Story Behind the Curve
Strategies to improve these indicators
Why Is This Important?
School success is a major influencer and often has a direct impact on whether children develop into healthy, productive and upstanding pillars of the community. A well-developed study conducted in 1988 by Brooks-Gunn, Lee and Schnur concluded that preschool and formal education are gatekeepers, which determine a child’s ability to attend college, training and/or employment. Children who are successful in school are less likely to engage in juvenile crime and/or delinquent behaviors. More recent studies show a direct correlation between poor school performance, economic status, and juvenile crime, which lead to increased rates of delinquency, youth unemployment and overall lower economic growth. The study states that socioeconomic status is a significant part of the equation. It also indicates that children who come from impoverished communities are often faced with overwhelming challenges, resulting in poor school performance.
A study conducted in 2013 by Tim Elmore titled “The Five Greatest Predictors of Student Success” shows a different perspective and a more refined approach of focusing on student success. His research suggests that while socio-economic status is a factor, the highest predictors of student success can be summed up in the following five areas: 1. Getting connected to the right people (mentors and accountability); 2. Possessing adaptability and resilience (children should be taught how to overcome adversity and given appropriate consequences); 3. Developing high emotional intelligence (children now struggle with mental health issues more than in the past which leads to poor school performance and high dropout rates (having appropriate coping mechanisms in place is strongly linked to staying in school, avoiding risky behaviors, improving health, happiness and life success); 4. Targeting a clear outcome (students who have clear goals when they enter school tend to stay engaged, perform better and finish well); and 5. Making good decisions (students who make good choices in and out of class tend to be more successful. These are decisions that help establish their moral compass, form good study habits and influence how they spend leisure time).Bullying is a serious problem for all children involved. Kids who are bullied are more likely to feel bad about themselves and be depressed. They may fear or lose interest in going to school. Sometimes they take extreme measures, which can lead to tragic results. They may carry weapons, resort to violence, or try to harm themselves. Kids who bully others are more likely to drop out of school, have drug and alcohol problems, and violate laws.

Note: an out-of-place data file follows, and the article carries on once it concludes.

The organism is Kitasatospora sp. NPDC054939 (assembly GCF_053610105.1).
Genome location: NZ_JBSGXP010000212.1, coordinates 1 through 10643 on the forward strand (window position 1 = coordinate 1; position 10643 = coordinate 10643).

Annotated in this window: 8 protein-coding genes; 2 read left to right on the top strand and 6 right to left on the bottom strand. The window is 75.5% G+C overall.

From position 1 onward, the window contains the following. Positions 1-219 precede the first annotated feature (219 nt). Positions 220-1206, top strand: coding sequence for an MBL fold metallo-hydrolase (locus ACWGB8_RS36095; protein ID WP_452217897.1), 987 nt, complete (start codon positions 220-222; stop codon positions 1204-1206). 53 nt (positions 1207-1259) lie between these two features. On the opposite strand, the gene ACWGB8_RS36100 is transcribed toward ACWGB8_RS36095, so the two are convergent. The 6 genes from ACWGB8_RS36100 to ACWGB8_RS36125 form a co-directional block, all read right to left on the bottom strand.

Brooks-Gunn, Lee and Schnur, 1988.
 Blair et al 2008
 Prince George's County Network of Care for Behavioral Health. http://princegeorges.md.networkofcare.org/mh/index.aspx